The nine essays in this book seek to answer the questions of what made a "frontier" between the ancient and modern eras, how people imagined their frontiers, and why historians have sometimes had very different ideas of what these frontiers were like. The collection spreads across much of Europe and Asia, familiar frontiers in Western Europe and around the Mediterranean Sea, and includes examples from China, Mesopotamia, and Lithuania. Ranging from the eighth to the seventeenth centuries, the essays challenge us to rethink our modern notions of frontiers as neat lines intended to divide one state from another because frontiers in the past were often far more complex.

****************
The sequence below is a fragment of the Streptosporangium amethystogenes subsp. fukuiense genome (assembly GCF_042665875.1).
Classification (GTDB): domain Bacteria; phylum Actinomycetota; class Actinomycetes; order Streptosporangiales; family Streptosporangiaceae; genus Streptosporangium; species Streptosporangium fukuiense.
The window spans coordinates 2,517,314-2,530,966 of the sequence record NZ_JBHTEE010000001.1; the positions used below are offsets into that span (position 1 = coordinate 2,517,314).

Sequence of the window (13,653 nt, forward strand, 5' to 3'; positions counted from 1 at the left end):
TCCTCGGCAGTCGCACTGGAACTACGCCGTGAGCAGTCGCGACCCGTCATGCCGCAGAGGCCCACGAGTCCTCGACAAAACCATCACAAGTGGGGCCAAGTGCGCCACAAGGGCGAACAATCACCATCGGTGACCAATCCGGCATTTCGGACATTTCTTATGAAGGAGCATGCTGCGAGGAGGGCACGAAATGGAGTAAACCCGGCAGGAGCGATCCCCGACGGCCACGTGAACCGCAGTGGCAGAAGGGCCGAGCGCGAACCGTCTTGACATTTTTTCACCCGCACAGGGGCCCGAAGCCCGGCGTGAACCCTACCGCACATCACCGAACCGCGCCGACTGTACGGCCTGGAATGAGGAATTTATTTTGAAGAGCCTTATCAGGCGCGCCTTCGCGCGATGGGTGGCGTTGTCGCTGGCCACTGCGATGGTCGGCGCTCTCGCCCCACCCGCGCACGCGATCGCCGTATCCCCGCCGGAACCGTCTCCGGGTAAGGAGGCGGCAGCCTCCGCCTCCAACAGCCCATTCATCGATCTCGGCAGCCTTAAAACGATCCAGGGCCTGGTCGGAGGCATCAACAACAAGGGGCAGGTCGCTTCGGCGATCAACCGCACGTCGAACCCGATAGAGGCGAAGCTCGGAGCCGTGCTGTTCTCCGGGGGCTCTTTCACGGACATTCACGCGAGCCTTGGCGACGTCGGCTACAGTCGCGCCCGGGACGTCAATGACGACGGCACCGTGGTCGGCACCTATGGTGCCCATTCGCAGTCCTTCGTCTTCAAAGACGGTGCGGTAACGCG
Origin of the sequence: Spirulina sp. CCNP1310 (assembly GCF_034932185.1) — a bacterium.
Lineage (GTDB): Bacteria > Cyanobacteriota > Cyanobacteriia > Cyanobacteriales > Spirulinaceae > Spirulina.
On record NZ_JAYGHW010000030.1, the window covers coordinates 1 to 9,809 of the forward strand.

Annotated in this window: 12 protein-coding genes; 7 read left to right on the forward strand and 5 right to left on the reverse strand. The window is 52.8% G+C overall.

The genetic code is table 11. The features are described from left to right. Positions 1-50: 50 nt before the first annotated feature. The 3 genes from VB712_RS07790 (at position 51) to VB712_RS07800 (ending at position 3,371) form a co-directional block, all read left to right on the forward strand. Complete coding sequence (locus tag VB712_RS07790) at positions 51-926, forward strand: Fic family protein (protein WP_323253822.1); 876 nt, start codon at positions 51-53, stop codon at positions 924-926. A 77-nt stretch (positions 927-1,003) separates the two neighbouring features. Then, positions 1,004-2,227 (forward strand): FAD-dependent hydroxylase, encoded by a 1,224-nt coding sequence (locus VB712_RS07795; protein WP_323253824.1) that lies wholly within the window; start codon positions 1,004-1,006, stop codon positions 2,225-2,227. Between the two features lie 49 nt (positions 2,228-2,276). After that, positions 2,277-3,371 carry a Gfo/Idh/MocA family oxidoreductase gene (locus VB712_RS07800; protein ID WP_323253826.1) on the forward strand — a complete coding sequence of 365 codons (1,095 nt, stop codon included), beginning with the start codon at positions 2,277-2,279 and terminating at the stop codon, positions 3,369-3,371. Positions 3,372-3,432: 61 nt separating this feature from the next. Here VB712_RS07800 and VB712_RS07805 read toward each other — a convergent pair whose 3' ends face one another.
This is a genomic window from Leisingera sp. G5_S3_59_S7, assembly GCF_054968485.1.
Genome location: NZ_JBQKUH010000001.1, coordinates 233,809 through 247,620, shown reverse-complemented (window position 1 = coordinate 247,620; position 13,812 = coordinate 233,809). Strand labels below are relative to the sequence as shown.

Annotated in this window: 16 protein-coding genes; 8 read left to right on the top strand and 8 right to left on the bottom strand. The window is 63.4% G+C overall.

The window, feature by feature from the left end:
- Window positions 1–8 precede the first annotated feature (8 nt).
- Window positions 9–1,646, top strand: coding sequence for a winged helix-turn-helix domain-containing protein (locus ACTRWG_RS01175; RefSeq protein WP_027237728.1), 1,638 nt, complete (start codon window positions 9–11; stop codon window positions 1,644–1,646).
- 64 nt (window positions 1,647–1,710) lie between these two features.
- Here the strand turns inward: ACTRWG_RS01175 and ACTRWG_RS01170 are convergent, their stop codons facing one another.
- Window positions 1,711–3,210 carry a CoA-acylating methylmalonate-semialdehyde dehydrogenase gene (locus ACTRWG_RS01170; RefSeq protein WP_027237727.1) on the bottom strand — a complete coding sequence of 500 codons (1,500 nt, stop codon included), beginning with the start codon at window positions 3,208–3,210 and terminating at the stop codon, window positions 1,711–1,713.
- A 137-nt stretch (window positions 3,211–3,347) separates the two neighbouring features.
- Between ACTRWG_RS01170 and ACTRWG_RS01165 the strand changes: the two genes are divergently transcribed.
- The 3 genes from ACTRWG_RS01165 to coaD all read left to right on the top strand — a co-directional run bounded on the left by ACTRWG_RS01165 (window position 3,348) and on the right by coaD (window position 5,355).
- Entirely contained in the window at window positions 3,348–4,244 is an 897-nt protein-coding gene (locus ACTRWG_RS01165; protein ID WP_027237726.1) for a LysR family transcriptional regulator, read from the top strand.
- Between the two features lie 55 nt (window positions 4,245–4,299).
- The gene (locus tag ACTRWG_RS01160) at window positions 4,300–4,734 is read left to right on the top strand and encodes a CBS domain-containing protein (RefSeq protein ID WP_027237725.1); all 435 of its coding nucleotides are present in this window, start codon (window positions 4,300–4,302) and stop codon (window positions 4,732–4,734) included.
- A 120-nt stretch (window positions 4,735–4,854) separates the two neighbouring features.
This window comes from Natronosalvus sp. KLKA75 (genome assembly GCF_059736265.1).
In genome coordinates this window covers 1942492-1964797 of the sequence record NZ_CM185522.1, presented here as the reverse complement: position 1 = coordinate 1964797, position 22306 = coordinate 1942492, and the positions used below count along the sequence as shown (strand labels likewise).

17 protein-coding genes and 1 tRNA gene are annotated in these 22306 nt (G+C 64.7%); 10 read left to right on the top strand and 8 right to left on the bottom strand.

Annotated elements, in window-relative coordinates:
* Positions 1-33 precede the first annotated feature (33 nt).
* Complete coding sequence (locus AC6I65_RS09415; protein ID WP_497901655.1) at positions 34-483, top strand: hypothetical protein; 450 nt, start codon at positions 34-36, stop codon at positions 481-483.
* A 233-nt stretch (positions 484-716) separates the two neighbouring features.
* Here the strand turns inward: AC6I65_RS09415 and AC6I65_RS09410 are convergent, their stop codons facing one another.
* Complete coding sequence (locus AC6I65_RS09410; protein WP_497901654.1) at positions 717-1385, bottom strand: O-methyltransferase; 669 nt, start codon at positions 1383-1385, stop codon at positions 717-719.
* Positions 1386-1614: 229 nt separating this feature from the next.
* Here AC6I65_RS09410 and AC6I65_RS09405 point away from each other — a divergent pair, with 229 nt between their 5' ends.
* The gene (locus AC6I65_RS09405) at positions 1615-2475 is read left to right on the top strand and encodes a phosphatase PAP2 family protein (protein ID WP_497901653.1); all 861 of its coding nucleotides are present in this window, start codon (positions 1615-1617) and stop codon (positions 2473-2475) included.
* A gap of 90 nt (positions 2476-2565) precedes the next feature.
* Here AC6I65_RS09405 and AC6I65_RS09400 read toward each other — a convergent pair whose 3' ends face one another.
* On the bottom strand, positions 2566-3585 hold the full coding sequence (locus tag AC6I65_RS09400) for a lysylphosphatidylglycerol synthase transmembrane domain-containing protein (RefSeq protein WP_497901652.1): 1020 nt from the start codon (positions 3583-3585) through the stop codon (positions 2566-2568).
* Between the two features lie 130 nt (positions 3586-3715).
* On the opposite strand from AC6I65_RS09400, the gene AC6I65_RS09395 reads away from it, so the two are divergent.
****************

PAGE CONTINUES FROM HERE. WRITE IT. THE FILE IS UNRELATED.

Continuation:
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Daniel Power is Lecturer in Medieval History at the University of Sheffield.
Naomi Standen is Assistant Professor of Asian History at the University of Wisconsin-Superior.
In this important volume examing frontiers across Eurasia in the medieval and early modern age, edited by Daniel Power and Naomi Standen, the authors successfully undermine received wisdom and highlight remarkably similar phenomena in disparate places. Comparative frontier studies have come of age.' - Peter C. Perdue, The International History Review
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